As a self-published author, you know that your books sales are directly tied to your promotion efforts. People learn about your books because you tell them.
That sounds easy, but it isn’t.
In fact, one of the trickiest things about self-publishing is finding ways to promote your book that aren’t going to cost you too much – for too little in return.
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When you read about social media marketing, the focus seems to be on Facebook and Instagram. But what if Twitter were the answer to boosting your book sales without spending a fortune?
Twitter has been around since 2006, making it one of the oldest social media sites. Some of the statistics about Twitter use may be unreliable. For example, the company says that its users send 500 million Tweets every day – a statistic that hasn’t changed since 2014.
There are some numbers that we can count on though – and they’re impressive:
- Twitter has 326 million active monthly users
- Approximately 40% of all Twitter users check their feed at least once a day
- 24% of all adults in the US have a Twitter account
The stats are impressive when it comes to marketing, too. 40% of Twitter users say they’ve purchased something after seeing an influencer Tweet about it – and Twitter advertising costs decreased from 2017 to 2018.
The first step, of course, is to set up a Twitter account if you don’t already have one. Here are a few things to keep in mind for your profile:
- Use a clear photograph of your face
- If possible, use “firstnamelastname” as your Twitter handle (very important for authors)
- Make sure that your profile includes a brief bio that’s relevant to the books you’re selling
That last one is very important. If you’re promoting planners, your profile might say something like this:
Jane Doe, organization expert and author of The Best Planner Ever
You want the people who view your profile to know exactly who you are.
Promote Your Twitter
You won’t be able to use your Twitter account to promote the books you write unless you have followers.
There are lots of ways to increase your followers. Here are a few to try:
- Add a Twitter follow button on your author blog and home page
- Include your Twitter handle in your Facebook profile
- Use a “Follow me on Twitter!” call to action at the bottom of your emails
- Follow the people on your subscriber list (they may follow you back)
These are all free ways to increase your audience on Twitter. There are paid options too, and I’ll talk about those in a minute.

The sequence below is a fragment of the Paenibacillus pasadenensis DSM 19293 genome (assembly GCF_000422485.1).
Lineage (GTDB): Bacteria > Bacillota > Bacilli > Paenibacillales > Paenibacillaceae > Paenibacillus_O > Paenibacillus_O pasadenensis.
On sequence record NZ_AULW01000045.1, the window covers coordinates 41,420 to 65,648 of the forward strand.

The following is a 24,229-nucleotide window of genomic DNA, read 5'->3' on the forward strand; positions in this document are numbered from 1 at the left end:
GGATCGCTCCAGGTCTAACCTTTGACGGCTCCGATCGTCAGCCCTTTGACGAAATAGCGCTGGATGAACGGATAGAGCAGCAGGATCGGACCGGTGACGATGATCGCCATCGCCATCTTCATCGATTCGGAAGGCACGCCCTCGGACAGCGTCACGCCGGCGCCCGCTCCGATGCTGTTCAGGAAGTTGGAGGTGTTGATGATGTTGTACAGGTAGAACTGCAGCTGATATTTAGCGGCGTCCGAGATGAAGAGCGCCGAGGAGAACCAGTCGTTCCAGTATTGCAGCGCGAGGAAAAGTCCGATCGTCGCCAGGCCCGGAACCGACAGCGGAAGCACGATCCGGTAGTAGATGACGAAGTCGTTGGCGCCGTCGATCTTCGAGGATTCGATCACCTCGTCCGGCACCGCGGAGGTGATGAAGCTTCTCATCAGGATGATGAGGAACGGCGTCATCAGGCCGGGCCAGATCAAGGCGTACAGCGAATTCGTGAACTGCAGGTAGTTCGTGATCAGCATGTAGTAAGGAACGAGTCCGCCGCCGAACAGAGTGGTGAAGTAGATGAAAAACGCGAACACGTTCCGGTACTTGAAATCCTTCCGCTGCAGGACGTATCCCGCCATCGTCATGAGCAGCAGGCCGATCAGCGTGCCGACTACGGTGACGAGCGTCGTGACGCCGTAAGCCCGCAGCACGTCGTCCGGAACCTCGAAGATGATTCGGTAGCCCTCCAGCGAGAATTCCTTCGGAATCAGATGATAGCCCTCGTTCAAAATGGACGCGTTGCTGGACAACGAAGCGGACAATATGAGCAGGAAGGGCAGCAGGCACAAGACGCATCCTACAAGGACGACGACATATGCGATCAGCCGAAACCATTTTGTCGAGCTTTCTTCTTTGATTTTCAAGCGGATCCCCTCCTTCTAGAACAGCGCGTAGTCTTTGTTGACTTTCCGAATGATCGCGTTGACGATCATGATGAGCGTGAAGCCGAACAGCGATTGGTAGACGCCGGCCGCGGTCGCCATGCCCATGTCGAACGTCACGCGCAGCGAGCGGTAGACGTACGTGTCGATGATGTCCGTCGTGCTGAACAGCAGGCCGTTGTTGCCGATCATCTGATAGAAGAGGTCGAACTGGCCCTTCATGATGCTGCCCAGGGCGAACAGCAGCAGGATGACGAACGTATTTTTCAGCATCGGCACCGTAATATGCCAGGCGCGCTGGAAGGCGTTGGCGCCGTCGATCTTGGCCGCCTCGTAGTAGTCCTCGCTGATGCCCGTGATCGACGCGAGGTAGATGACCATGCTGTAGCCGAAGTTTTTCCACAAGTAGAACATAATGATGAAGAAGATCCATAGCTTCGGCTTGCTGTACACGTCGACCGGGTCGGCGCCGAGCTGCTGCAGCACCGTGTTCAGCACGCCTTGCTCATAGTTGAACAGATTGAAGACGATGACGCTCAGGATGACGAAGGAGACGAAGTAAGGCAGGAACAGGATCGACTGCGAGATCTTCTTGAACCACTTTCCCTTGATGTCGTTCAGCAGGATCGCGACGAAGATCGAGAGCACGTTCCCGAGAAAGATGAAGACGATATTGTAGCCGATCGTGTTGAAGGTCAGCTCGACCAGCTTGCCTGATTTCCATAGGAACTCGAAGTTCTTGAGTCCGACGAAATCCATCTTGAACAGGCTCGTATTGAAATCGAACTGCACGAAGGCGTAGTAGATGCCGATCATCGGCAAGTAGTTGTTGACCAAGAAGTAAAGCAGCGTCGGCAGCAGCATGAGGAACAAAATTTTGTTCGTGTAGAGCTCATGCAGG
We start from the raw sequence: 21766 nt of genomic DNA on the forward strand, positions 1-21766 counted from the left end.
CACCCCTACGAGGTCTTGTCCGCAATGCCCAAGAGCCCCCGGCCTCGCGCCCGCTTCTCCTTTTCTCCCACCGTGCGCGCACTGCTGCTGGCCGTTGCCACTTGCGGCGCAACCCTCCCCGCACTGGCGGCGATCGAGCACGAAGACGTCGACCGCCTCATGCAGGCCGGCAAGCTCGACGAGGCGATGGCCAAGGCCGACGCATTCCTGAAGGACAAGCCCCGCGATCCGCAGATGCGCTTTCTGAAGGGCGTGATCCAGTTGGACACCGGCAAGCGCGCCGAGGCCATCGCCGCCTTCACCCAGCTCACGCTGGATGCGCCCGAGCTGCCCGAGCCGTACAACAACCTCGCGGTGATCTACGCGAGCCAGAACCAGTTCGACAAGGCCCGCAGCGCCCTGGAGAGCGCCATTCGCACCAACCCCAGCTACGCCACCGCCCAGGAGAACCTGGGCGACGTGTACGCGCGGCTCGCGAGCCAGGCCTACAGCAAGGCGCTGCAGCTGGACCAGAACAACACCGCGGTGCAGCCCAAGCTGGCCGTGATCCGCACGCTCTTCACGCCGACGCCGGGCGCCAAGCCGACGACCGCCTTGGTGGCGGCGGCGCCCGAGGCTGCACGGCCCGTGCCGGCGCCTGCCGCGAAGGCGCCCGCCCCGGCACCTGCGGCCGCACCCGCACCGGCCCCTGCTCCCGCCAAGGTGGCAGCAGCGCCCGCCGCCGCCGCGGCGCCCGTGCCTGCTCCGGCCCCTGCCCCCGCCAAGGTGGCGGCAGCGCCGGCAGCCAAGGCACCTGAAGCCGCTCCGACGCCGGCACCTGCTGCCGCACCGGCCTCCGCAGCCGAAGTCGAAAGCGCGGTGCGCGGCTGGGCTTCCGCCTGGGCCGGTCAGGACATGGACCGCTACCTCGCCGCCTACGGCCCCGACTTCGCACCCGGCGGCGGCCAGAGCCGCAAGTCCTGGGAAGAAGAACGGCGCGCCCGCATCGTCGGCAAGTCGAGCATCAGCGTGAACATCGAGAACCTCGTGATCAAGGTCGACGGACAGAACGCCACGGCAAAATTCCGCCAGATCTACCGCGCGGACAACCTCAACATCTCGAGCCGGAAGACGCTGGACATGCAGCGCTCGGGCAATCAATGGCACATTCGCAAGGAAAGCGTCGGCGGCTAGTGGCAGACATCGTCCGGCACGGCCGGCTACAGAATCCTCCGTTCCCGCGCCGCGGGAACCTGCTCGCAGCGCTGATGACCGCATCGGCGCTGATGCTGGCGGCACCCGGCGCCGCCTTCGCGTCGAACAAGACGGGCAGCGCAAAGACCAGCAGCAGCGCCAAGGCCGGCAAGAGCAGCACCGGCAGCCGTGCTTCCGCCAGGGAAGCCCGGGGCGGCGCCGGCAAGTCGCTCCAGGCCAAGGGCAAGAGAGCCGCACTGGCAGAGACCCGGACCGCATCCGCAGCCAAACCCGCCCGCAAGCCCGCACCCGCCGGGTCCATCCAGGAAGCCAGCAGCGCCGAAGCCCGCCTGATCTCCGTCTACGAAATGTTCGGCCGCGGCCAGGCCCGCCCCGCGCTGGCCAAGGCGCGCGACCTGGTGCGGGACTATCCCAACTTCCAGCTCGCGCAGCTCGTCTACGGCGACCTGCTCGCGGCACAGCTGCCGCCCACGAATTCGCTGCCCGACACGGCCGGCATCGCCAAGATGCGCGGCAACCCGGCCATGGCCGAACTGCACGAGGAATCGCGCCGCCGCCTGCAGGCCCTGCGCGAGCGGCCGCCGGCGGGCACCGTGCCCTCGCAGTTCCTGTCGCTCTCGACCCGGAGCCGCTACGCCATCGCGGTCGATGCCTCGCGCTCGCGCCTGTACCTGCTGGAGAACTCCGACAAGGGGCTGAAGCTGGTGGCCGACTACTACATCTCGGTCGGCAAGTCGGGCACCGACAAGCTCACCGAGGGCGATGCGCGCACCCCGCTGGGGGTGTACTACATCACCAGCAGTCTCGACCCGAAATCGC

Tag Your Posts with Trending Hashtags
One of the best ways to raise your profile on Twitter is to post about trending hashtags. For example, Throwback Thursday posts use the #tbt hashtag.
I do want to include a word of caution here, though. Be very cautious about using hashtags when your followers might perceive the use to be inappropriate or unfeeling.
I’ll give you an example. A lot of companies have run afoul of Twitter users because they’ve latched on to a hashtag without thinking it through.
Back in 2011, Entenmann’s latched on to the #notguilty hashtag when it was trending.
The problem? It was trending because of the controversial verdict in the Casey Anthony trial. Oops!
The lesson is an easy one. Use popular hashtags, but only if you know why they’re popular and it’s appropriate to use. Don’t latch on a hashtag associated with anything controversial, sad, or sensitive.
Create a Hashtag for Your Book
If you’ve got a big following already, it may be helpful to create a special hashtag for the book you’re promoting.
The best hashtag is likely to be the title of your book. The benefits of creating your own hashtag are:
- It will increase the visibility of your book and make your book title more recognizable than it would be otherwise
- Every time one of your followers retweets you, they’ll be retweeting your hashtag too.
Here again, it’s worth a bit of caution. Look at your hashtag critically and make sure that it can’t be misread or misunderstood.
A classic hashtag misunderstanding is the one that uses the word “therapist.” When you look at it as a hashtag, you can see the problem:
Is it therapist, or the rapist? There’s a huge difference. Look at your hashtag from every possible angle and make sure it’s misunderstanding-proof before you use it.
Connect with Other Writers and Influencers
Lots of authors use Twitter as a way of expressing themselves, keeping in touch with current readers, and connecting with potential readers.
Remember what I said before about influencer marketing? 40% of Twitter users have bought something after seeing an influencer Tweet about it.
Successful authors are influencers for people who love books. If they Tweet a recommendation, their followers pay attention.
Of course, the same is true of other potential influencers.
To start with, try following the #amwriting hashtag on Twitter to find other authors. Follow some of them, particularly those whose audiences intersect with your target audience.
As you respond to their Tweets and build up a rapport, you can approach them about doing cross-promotions to help boost sales of your book – and theirs.
Promote a Tweet
So far, we’ve talked about free ways to use Twitter to promote your book. But there’s one more thing to consider.
Promoted Tweets are a reasonably-priced way to get the word out about your book. You can use what you know about your target audience to put your Tweet in front of people who might not be familiar with your books.
If you take this route, make sure to use relevant hashtags and a compelling image. Tweets with images get more attention than text-only Tweets.
The more comfortable you get with using Twitter to promote your books, the easier it will be to get the engagement, clicks, and sales you want.
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